Workers face harsh conditions at some IPs, EPZs

Workers at a number of companies in industrial parks (IPs) and export processing zones (EPZs) in Ho Chi Minh City are suffering from harsh working conditions, a recent survey by Sai Gon Giai Phong showed.

Workers with sparse meals before working. Some of the harsh conditions they work in were revealed in a recent survey by Sai Gon Giai Phong. (Photo: SGGP)

Most workers at IPs and EPZs come from rural families, and have yet to acclimatize to working in industry.

To make them work more efficiently, some bosses have adopted regulations to drive them into an environment controlled by orders and principles. However, among those regulations, many are unacceptable to workers.

1 second = 30 minutes

At electronics maker, N. C., where workers start from 5:55am and are controlled by clocking-in machines.

If a worker is late for work from one second to 29 minutes, the time will be rounded up by the computer to 30 minutes. In case of being late from 30 minutes and one second, the lateness will be calculated as 60 minutes.

Such a calculation has affected workers’ incomes, since their wages will be deducted for being late for work.
Yet, when workers work overtime from one minute to 29 minutes, the overtime is automatically recorded as zero.

That means workers are paid only when they have worked at least an extra 30 minutes.

A simple calculation can be made: in the event that all 4,000 workers work overtime for 20 minutes, the total working time will be 4,333 eight-hour working days. The huge amount means a big loss to workers and a great benefit for their employer.

Asked about the unreasonable calculations, a company representative said it was because the machine operates under the 30 minute-block system.

Easy recruitment aimed at prolonging probation

At the personnel office of H.K., another electronics maker, SGGP reportes acting as applicants for work, talked with a young rural girl named Phuong, who used her older sister’s papers in applying for work.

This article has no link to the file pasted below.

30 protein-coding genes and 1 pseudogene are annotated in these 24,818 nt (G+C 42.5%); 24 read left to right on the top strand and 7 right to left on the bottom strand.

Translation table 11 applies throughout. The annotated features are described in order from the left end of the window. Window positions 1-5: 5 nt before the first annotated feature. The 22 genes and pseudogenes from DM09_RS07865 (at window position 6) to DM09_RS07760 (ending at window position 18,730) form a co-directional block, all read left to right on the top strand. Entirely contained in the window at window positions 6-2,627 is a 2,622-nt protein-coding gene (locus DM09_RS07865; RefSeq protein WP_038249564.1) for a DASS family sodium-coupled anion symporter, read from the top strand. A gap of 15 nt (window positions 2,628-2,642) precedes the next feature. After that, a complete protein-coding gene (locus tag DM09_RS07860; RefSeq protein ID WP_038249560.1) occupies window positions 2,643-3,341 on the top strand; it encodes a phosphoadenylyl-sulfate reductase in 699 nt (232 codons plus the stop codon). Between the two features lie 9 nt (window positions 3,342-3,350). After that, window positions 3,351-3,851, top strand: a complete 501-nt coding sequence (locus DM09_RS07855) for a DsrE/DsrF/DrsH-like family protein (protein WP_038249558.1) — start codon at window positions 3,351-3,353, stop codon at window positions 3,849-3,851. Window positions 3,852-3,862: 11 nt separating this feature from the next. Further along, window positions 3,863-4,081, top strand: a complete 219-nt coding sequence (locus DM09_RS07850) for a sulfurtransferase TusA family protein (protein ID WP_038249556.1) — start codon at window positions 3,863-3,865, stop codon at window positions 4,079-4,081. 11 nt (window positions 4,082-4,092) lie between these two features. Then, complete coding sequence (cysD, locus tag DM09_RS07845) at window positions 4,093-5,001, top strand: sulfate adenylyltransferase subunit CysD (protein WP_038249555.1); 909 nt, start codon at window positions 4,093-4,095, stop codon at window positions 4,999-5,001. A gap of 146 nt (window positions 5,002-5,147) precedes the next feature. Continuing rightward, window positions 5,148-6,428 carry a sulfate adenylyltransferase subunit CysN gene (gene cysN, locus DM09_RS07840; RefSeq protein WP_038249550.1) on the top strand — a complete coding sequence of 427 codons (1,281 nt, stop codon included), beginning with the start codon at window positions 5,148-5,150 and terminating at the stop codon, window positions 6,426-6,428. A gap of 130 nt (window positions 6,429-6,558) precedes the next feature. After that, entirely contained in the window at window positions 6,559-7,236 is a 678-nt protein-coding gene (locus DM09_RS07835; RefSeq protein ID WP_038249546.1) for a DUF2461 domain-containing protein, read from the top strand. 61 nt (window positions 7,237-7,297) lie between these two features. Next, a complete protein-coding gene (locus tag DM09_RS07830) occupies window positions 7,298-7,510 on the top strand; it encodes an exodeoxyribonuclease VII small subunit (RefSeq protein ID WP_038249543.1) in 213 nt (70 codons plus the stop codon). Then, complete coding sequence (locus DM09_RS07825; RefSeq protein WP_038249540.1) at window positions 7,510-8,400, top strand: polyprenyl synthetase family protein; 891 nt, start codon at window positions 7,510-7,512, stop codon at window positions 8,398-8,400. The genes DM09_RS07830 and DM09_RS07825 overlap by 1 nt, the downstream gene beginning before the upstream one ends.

After interviewing the girl, an experienced personnel officer realized that Phuong made a false statement in her resume, but in the end she agreed to recruit Phuong as a worker on probation.

At a garment company, Y. V., a personnel officer showed his unwelcome attitude toward a young girl named Linh, whose health is classified as Grade 3, since she suffers from asthma.

He asked her: “How can you work with such a health condition?” and “What if you faint during work?” However, he eventually accepted her as an ironing worker.

Acting as a job seeker, an SGGP reporter visited N.C., a producer of precise electronic devices, where there is no room for shorted-sighted workers.

Finding her wearing near-sighted glasses, an officer asked: “Who has interviewed you? Do you know the company does not recruit people like you?”

However, she was eventually accepted with a warning: “You should think how you can work to avoid dismissal.” After the officer left, some workers there advised her not to wear glasses when working.

Talking with them, the reporter was told that many workers with poor health conditions are still recruited by the company, but when the one-month probation comes to an end, the company will sign labor contracts with 30-50 percent of them.

Subsequently, the remaining workers have to continue working on probation and do not know when they can become contractual workers for the company.

Meal quality: an issue left open

Another problem faced by workers at IPs and EPZs zones is meal quality, which remain an issue left open for businesses to decide according to their own regulations.

Since there have been no laws or regulations governing such food, many workers have been suffering from poor quality meals, but they do not know where they can lodge a complaint.

Some companies offer meals for workers who do extra work for at least two hours, and at some others the requirement is three hours.

There are some companies that only pay VND1,000 as a meal allowance for every hour of overtime work.

Meanwhile, poor hygiene conditions and inconvenience of toilets at many businesses is also a chronic problem to workers, particularly for female workers. Some companies do not have enough toilets for workers.

By staff writers – Translated by Truc Thinh

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